Olympia couple accused in major timeshare fraud investigation
Their internet and Facebook pictures present them as entrepreneurs and philanthropists, but an investigation by the State Attorney General claims Jonathan and Christine Gibbs of Olympia are the creators of an elaborate timeshare resale network involving layers different company names, including shell companies, devised to make timeshare owners think they had buyers.
"They used a bunch of different company names so that no one would be able to tie them to the actual business," explained Assistant Attorney General Lisa Erwin, lead attorney in the investigation.
Court documents show the Gibbs' timeshare resale and vacation club operation used multiple addresses in Washington, Wyoming, Nevada, Texas and Georgia, while operating out of a four-story office building in Lacey. The offices are now empty, but investigators say the Gibbs' operation netted in excess of $70 million in the scheme.
"This large, complex scheme involved unfair and deceptive business practices that harmed hundreds of victims locally and thousands nationwide," said Washington Attorney General Bob Ferguson.
Ferguson says the investigation was sparked by numerous complaints from consumers and employees who began to suspect something deceptive was taking place.
The case against the Gibbs' coincides with a Federal Trade Commission case against a similar timeshare reseller in the Dominican Republic.
"He got at least $10 million from all over the United States," said for the FTC's Consumer Protection Bureau. "It's a huge amount of money."
Federal and state Investigators say in most cases, timeshare resale scam victims are older and in need of cash, which makes them prime targets for the slick promise that a buyer is close at hand. But, in reality, the buyers never exist.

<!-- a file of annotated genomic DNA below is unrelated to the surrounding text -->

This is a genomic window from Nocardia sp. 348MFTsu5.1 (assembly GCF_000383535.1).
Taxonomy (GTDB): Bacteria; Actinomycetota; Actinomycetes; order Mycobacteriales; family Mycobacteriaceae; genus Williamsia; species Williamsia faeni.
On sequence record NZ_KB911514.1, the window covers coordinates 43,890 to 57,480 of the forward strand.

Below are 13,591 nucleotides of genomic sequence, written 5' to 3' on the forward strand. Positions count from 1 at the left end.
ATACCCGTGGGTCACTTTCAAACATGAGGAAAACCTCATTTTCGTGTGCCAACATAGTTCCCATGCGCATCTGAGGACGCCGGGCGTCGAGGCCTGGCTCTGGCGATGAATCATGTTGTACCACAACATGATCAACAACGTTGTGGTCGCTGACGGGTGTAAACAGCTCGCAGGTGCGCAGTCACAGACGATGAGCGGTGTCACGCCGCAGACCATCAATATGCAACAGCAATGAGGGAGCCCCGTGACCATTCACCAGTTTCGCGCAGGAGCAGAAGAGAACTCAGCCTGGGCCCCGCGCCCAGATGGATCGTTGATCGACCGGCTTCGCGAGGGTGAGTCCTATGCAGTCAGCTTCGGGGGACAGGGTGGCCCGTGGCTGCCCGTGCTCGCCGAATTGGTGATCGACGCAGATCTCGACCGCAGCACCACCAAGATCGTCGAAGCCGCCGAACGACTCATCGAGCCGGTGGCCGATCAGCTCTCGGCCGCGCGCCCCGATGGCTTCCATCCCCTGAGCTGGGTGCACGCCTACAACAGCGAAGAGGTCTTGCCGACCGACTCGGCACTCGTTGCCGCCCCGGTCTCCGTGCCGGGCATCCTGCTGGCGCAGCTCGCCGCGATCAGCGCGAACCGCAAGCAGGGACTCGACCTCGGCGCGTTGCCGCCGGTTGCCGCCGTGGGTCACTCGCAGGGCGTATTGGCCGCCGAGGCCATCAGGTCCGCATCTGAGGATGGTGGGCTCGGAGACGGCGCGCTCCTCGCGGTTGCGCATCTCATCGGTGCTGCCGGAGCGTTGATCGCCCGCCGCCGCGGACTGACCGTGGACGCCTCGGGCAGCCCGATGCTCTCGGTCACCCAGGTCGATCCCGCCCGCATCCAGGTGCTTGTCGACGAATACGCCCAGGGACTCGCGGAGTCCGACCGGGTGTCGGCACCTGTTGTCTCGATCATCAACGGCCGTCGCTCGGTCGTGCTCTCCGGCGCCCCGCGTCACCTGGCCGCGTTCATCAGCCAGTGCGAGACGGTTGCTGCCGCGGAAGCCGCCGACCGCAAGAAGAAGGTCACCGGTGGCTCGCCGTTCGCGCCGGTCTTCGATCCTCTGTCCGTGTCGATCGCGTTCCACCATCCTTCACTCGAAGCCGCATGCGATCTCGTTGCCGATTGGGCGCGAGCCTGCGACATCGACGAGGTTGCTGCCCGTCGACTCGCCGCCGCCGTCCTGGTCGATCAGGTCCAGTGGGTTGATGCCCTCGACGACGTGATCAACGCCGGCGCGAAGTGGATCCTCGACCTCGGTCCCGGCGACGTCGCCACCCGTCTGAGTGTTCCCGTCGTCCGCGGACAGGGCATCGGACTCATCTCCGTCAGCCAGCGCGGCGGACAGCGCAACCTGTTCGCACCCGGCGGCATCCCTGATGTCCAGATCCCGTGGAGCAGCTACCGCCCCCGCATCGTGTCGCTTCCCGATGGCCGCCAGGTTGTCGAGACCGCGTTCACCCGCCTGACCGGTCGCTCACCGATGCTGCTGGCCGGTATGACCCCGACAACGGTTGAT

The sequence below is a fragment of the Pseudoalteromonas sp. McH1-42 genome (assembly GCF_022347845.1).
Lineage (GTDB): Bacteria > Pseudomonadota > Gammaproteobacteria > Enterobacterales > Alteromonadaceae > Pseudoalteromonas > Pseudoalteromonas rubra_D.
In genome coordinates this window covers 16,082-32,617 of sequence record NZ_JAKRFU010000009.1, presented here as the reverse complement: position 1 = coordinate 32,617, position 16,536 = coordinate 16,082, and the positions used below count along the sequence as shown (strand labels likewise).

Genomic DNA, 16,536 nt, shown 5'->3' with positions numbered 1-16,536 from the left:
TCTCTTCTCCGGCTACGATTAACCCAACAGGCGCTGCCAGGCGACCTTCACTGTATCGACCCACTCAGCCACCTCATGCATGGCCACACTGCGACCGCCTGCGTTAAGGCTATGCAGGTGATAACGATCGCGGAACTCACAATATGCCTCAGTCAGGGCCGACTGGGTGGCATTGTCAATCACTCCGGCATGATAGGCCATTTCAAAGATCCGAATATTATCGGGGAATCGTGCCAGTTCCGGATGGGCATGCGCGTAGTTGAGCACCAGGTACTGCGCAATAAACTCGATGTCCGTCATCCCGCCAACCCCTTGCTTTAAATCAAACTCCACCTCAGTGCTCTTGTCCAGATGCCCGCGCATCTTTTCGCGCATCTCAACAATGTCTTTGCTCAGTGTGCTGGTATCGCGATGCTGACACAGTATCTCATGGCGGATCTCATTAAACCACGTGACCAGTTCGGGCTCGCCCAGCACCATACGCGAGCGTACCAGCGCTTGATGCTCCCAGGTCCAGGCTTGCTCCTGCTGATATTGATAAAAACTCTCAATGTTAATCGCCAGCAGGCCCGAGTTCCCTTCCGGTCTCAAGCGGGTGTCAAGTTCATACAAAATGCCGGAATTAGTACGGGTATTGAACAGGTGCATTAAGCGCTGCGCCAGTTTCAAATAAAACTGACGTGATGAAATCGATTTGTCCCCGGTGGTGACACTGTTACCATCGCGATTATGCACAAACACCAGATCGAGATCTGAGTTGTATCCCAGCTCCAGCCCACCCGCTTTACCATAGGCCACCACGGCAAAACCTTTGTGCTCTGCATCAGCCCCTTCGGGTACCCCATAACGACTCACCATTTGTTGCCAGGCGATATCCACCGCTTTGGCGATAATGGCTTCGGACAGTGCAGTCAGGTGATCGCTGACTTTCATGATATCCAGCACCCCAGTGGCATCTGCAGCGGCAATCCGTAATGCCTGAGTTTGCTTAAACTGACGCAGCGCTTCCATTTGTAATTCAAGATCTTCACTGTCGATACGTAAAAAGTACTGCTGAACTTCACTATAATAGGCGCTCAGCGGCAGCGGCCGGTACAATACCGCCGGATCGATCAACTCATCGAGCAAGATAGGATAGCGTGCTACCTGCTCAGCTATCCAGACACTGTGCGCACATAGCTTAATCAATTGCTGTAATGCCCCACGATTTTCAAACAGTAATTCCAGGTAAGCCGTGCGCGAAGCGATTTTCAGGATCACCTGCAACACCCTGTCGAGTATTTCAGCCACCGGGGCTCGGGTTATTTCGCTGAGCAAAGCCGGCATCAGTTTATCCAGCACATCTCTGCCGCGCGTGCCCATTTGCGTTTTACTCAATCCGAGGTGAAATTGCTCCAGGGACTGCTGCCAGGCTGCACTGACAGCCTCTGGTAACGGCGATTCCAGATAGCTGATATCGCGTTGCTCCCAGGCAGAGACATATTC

As for whether the victims ever see their money?
"We try," said Horn, "but more often than not, the money has been spent or has been wired to the Grand Caymans or the Dominican Republic or someplace else. It's pretty tough to get back."
The FTC and 27 states filed more than 80 civil cases on Thursday against dozens of deceptive vacation operations across the country and in seven countries internationally.
In the local case, state investigators accuse Jonathan and Christine Gibbs of transferring ownership of the timeshares to themselves. Erwin says the investigation shows the Gibbs' various companies are holding title to all the timeshares.
"The time share resorts have a couple of options," Erwin explained.
"They can move to set aside the transfer. They can claim that the consumer transfer was fraudulent. They can go and file foreclosure work against the entities -- which I think many of the timeshare resorts are -- and that drives the cost up for the other timeshare owners, because the association fees go up, the resorts costs go up and in the meantime there's nobody using that property," Erwin added.
The AG's office says investigators continue to work on the case in an effort to see that the Gibbs are penalized and that all money possible is refunded to the victims, but acknowledge that in these types of cases, that could be a challenge.
Investigators stress that despite the recent crackdown, dozens of deceptive companies continue to push timeshare resale schemes and bogus travel membership clubs. Regulators urge consumers to remember that regardless of the "pitch," if someone contacts you for any reason and asks for money up front before they provide a service and won't give specifics, it's a scam.